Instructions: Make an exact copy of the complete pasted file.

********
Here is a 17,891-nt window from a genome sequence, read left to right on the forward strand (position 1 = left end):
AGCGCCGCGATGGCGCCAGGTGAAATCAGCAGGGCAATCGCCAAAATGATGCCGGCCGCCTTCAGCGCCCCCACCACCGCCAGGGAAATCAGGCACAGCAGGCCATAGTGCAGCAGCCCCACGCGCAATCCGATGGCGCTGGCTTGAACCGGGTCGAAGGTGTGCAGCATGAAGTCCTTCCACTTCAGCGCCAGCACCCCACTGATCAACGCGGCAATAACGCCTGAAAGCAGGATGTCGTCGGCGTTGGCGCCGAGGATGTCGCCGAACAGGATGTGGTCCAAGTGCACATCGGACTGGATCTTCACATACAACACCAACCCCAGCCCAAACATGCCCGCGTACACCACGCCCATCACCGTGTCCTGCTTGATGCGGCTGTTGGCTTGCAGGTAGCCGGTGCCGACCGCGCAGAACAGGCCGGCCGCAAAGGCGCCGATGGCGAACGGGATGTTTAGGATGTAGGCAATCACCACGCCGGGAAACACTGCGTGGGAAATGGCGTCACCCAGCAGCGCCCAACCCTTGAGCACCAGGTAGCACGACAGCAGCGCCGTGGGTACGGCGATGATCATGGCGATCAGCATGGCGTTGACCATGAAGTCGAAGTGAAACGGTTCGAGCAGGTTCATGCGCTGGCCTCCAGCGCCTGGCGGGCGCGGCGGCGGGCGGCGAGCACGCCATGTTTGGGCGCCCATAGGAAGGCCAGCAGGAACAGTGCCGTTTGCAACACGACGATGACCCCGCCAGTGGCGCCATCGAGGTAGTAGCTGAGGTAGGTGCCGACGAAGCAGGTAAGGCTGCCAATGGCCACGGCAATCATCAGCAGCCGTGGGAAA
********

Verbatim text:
Here is a 17,891-nt window from a genome sequence, read left to right on the forward strand (position 1 = left end):
AGCGCCGCGATGGCGCCAGGTGAAATCAGCAGGGCAATCGCCAAAATGATGCCGGCCGCCTTCAGCGCCCCCACCACCGCCAGGGAAATCAGGCACAGCAGGCCATAGTGCAGCAGCCCCACGCGCAATCCGATGGCGCTGGCTTGAACCGGGTCGAAGGTGTGCAGCATGAAGTCCTTCCACTTCAGCGCCAGCACCCCACTGATCAACGCGGCAATAACGCCTGAAAGCAGGATGTCGTCGGCGTTGGCGCCGAGGATGTCGCCGAACAGGATGTGGTCCAAGTGCACATCGGACTGGATCTTCACATACAACACCAACCCCAGCCCAAACATGCCCGCGTACACCACGCCCATCACCGTGTCCTGCTTGATGCGGCTGTTGGCTTGCAGGTAGCCGGTGCCGACCGCGCAGAACAGGCCGGCCGCAAAGGCGCCGATGGCGAACGGGATGTTTAGGATGTAGGCAATCACCACGCCGGGAAACACTGCGTGGGAAATGGCGTCACCCAGCAGCGCCCAACCCTTGAGCACCAGGTAGCACGACAGCAGCGCCGTGGGTACGGCGATGATCATGGCGATCAGCATGGCGTTGACCATGAAGTCGAAGTGAAACGGTTCGAGCAGGTTCATGCGCTGGCCTCCAGCGCCTGGCGGGCGCGGCGGCGGGCGGCGAGCACGCCATGTTTGGGCGCCCATAGGAAGGCCAGCAGGAACAGTGCCGTTTGCAACACGACGATGACCCCGCCAGTGGCGCCATCGAGGTAGTAGCTGAGGTAGGTGCCGACGAAGCAGGTAAGGCTGCCAATGGCCACGGCAATCATCAGCAGCCGTGGGAAA